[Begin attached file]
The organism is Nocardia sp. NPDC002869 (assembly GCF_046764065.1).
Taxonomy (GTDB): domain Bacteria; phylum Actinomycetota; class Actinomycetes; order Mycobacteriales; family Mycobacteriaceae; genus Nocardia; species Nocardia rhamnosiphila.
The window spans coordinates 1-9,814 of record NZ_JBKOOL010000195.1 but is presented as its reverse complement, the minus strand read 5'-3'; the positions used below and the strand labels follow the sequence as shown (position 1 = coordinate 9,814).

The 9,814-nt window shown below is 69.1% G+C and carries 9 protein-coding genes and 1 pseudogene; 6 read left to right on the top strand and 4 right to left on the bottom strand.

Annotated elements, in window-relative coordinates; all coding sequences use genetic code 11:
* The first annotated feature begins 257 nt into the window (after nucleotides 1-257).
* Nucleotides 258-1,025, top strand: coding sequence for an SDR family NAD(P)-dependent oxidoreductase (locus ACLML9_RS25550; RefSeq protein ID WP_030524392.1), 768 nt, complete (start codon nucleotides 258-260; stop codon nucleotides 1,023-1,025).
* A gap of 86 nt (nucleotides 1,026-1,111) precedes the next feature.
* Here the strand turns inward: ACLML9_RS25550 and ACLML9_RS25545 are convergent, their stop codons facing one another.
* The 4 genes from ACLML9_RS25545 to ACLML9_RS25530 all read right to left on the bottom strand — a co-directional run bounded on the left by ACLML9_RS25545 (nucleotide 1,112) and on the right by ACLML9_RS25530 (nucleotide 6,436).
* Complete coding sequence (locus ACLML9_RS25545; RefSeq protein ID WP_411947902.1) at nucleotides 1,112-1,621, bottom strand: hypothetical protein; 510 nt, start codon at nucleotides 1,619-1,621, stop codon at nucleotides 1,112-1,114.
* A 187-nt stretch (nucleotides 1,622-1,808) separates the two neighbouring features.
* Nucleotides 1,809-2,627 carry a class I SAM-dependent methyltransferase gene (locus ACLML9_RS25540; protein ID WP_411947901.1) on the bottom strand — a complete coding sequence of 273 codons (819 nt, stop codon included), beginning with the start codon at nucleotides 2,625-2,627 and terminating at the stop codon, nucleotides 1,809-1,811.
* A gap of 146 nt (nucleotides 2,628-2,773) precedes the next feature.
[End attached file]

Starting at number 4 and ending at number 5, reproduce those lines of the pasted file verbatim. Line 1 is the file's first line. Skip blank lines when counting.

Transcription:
The 9,814-nt window shown below is 69.1% G+C and carries 9 protein-coding genes and 1 pseudogene; 6 read left to right on the top strand and 4 right to left on the bottom strand.

Annotated elements, in window-relative coordinates; all coding sequences use genetic code 11: